We give you the information and support you need to deal with it all because you can.  Because you’re awesome. We’ll connect you to experts and your peers who’ll give you the support and tools you need to take on any challenge you’re facing – for everything from homelessness to finding a job, from money to mental health, from break-ups to drugs.

We’re a free and confidential multi-channel service. That means that you choose how you access our support without the worry of anyone else finding out. So whether it be through our articles and video content online or our phoneemailpeer to peer and counselling services – we put the control in your hands. You can even volunteer with us too.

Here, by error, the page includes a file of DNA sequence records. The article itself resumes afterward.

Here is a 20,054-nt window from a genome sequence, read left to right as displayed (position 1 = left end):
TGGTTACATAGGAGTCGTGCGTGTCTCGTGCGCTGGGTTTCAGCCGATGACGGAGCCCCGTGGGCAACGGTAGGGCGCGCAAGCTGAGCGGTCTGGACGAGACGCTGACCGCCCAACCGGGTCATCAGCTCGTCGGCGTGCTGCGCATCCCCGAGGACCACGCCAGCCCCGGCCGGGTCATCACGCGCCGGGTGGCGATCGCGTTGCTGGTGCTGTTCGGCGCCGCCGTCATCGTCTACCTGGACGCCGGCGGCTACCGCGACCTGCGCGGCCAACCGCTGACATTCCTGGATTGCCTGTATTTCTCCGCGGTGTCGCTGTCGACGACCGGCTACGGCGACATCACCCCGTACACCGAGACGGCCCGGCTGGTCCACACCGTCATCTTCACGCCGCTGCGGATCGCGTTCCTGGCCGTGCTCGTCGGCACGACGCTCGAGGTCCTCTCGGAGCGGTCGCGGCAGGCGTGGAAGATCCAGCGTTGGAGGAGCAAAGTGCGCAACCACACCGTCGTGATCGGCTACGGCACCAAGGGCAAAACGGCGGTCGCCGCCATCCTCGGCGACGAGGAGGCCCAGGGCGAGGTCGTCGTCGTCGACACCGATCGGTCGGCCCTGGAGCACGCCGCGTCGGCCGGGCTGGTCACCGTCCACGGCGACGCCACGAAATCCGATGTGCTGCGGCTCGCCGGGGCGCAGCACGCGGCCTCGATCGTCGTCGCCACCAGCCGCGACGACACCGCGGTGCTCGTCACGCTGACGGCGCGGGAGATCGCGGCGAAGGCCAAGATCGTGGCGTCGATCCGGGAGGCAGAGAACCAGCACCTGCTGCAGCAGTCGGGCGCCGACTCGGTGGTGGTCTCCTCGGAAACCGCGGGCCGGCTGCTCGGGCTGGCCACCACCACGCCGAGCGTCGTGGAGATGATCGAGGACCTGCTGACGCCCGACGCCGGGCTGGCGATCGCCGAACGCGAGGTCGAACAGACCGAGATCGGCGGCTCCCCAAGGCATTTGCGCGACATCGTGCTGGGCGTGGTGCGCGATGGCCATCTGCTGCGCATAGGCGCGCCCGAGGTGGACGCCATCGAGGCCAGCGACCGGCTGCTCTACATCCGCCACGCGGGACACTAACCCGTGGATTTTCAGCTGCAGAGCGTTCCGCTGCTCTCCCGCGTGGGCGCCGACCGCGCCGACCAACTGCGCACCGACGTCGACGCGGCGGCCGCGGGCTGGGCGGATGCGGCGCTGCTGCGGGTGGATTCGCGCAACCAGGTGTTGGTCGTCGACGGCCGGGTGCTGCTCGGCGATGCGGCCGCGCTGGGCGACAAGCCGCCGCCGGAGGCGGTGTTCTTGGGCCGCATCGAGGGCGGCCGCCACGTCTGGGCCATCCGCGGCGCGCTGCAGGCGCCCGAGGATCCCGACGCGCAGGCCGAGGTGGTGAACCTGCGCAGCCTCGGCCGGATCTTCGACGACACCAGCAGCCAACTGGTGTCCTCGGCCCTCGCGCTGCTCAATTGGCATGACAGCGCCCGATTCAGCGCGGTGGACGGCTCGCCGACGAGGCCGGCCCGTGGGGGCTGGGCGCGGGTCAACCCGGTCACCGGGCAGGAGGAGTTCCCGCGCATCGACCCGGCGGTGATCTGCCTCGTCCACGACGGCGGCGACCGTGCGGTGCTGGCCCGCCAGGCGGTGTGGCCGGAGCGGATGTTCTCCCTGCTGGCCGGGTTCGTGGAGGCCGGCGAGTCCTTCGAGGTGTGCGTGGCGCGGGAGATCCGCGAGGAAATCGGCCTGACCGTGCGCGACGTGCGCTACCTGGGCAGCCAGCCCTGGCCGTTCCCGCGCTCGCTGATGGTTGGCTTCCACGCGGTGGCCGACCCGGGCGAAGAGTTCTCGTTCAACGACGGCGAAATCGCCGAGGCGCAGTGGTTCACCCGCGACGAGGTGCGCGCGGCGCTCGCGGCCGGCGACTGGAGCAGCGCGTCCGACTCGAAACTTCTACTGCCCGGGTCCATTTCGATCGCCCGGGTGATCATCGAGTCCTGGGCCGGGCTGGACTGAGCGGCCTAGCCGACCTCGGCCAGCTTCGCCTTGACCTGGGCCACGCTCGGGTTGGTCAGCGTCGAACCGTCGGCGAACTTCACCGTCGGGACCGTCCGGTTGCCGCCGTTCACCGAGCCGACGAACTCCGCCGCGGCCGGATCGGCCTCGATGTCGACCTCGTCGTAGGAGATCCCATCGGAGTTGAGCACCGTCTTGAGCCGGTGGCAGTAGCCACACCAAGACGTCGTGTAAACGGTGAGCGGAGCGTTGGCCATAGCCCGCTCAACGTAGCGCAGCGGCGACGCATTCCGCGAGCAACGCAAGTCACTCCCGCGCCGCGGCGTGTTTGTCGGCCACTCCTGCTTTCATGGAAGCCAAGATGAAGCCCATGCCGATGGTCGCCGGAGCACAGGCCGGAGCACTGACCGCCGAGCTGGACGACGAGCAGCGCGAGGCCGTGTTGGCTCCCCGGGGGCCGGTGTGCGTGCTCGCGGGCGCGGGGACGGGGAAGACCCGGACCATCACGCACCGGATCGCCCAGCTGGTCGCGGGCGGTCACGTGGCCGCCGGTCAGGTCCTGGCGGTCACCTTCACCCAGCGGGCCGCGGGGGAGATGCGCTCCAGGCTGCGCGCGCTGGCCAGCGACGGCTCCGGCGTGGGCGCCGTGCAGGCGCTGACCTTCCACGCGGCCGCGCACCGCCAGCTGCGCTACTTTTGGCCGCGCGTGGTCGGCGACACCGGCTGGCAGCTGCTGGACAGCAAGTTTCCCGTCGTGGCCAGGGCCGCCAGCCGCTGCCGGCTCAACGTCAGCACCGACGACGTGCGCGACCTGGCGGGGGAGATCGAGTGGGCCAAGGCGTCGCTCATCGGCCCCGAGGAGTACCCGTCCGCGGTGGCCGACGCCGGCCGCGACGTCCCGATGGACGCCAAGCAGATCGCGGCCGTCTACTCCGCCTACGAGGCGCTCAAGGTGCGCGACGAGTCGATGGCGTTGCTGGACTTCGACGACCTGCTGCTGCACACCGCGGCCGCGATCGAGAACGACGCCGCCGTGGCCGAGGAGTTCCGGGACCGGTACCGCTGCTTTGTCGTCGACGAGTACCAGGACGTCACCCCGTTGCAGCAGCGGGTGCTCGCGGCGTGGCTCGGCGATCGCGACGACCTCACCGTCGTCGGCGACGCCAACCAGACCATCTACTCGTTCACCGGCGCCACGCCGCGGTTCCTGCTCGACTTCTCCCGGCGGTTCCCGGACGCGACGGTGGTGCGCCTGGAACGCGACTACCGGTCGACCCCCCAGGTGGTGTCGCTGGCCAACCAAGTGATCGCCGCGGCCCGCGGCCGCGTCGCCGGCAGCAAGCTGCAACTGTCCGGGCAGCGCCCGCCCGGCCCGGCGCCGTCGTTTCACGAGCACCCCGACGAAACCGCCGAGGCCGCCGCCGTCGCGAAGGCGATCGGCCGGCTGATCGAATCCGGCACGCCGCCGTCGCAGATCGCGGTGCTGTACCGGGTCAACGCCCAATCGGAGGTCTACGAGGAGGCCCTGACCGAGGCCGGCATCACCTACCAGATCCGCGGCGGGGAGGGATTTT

Students Against Depression

Are you depressed or anxious?

Self Help Resources

Students Against Depression is a website offering advice, information, guidance and resources to those affected by low mood, depression and suicidal thinking.  Alongside clinically-validated information and resources, it presents the experiences. Strategies and advice of students themselves – after all, who are better placed to speak to their peers about how depression can be overcome.

Maytree

Tel: 020 7263 7070

maytree.org.uk

At Maytree, we provide people in the midst of a suicidal crisis with the opportunity for rest and reflection. And give them the opportunity to stay in a calm, safe and relaxed environment. We can support four “guests” at a time. The service runs 24 hours a day, 365 days a year. Our warm and friendly volunteers and staff team spend up to 77 hours with each guest over their stay, allowing them to talk through their fears, thoughts and troubles. On leaving, each guest receives a goodbye letter. This is a personal record written by a member of Maytree’s staff team, which reflects their stay, validates their struggles and honours their achievements.